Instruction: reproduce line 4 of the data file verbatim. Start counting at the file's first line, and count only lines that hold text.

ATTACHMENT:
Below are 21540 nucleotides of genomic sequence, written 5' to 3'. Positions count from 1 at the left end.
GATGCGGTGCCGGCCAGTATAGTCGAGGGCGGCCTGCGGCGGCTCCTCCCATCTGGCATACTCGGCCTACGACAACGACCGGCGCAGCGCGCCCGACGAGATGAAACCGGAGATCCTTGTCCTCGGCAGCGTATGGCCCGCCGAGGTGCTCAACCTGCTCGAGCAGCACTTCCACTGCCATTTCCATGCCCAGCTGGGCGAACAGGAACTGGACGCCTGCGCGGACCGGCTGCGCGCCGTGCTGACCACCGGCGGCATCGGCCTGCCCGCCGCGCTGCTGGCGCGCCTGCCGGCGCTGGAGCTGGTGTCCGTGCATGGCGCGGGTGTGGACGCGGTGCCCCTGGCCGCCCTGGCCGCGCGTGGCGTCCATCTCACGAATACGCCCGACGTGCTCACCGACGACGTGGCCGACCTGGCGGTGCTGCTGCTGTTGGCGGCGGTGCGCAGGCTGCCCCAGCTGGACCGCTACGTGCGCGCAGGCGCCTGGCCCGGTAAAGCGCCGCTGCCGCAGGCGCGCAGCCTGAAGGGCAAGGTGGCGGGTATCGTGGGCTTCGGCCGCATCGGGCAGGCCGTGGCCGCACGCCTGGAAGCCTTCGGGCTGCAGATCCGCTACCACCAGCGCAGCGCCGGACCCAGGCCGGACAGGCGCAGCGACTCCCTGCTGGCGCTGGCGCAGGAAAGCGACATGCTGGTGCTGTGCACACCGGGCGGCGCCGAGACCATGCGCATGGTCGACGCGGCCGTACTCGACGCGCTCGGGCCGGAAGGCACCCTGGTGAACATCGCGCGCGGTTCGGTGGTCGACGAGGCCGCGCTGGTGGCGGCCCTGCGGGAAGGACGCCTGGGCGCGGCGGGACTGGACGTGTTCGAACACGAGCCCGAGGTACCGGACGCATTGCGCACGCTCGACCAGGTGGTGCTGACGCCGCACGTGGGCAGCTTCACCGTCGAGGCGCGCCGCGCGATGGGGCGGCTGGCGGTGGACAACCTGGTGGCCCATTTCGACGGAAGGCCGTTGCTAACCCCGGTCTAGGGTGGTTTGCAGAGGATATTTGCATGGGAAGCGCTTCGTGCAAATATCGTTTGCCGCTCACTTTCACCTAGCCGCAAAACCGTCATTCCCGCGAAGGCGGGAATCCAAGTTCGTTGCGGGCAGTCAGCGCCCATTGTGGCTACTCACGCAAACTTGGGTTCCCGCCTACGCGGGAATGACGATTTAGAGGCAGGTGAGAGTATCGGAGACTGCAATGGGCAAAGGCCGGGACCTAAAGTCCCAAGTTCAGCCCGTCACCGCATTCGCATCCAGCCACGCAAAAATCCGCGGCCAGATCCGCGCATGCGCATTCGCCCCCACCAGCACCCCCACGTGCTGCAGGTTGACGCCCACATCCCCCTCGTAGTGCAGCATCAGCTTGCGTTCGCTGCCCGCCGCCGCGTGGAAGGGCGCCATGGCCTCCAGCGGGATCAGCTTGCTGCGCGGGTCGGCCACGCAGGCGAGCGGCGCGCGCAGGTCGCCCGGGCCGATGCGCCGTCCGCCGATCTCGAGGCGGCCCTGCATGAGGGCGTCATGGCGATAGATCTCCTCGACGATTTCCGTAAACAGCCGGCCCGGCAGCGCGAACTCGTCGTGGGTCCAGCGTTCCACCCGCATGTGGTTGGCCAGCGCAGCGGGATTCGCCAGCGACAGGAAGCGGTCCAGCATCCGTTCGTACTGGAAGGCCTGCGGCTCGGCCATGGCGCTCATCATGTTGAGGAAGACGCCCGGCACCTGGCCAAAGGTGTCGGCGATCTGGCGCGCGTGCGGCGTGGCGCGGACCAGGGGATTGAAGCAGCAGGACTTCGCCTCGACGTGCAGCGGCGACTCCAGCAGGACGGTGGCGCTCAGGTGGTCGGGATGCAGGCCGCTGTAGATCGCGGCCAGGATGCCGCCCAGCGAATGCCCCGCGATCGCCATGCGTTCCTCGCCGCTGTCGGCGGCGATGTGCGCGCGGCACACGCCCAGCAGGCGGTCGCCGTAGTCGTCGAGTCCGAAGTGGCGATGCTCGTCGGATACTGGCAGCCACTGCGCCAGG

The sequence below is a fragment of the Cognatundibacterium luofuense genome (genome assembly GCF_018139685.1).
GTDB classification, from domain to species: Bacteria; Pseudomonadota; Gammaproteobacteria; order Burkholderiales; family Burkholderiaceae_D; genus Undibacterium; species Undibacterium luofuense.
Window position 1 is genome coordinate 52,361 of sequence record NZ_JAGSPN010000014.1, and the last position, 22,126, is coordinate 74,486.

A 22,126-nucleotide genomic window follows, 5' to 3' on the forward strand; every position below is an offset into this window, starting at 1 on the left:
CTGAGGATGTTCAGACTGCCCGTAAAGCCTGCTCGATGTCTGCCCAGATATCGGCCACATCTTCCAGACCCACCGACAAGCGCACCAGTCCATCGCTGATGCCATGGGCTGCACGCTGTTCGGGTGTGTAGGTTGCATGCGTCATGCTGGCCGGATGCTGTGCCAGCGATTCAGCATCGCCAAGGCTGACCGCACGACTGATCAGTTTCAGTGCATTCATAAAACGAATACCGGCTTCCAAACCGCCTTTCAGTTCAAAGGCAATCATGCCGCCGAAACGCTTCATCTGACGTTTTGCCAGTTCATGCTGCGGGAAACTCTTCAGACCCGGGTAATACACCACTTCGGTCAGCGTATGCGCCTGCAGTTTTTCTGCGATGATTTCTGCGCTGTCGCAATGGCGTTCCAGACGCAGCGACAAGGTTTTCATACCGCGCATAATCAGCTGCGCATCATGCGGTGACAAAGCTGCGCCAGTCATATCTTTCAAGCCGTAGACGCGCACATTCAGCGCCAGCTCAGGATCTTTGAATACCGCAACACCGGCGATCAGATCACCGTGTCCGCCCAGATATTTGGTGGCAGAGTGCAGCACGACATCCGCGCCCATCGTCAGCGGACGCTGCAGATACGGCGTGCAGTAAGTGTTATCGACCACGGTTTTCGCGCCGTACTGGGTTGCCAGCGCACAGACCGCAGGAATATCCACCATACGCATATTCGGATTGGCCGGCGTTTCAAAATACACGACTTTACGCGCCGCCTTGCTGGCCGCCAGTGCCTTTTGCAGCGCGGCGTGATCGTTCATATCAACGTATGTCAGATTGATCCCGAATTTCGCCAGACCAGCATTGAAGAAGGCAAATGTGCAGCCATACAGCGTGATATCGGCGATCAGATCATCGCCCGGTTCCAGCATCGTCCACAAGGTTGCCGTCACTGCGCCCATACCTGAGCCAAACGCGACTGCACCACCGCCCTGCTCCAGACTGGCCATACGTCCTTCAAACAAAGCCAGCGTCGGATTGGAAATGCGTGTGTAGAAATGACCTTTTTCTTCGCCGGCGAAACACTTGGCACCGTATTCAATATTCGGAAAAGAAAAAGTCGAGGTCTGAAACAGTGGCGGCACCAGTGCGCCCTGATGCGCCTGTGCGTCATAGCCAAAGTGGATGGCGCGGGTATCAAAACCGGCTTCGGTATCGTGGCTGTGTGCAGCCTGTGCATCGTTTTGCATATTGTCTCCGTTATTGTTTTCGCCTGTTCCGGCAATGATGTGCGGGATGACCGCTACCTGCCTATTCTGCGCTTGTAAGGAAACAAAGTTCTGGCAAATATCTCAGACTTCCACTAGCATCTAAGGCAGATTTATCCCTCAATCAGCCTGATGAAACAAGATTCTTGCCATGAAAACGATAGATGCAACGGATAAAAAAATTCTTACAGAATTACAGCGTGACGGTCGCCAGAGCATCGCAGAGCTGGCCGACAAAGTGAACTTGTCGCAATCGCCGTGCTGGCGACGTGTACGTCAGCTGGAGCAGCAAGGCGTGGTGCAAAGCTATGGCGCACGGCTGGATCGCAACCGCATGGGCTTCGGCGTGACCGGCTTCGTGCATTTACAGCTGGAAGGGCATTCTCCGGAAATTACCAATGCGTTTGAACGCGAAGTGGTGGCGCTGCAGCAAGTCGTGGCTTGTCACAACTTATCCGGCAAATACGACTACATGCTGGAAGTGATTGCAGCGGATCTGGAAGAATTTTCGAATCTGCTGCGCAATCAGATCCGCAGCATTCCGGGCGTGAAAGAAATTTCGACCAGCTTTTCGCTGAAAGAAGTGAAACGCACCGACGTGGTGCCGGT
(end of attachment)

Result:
GTDB classification, from domain to species: Bacteria; Pseudomonadota; Gammaproteobacteria; order Burkholderiales; family Burkholderiaceae_D; genus Undibacterium; species Undibacterium luofuense.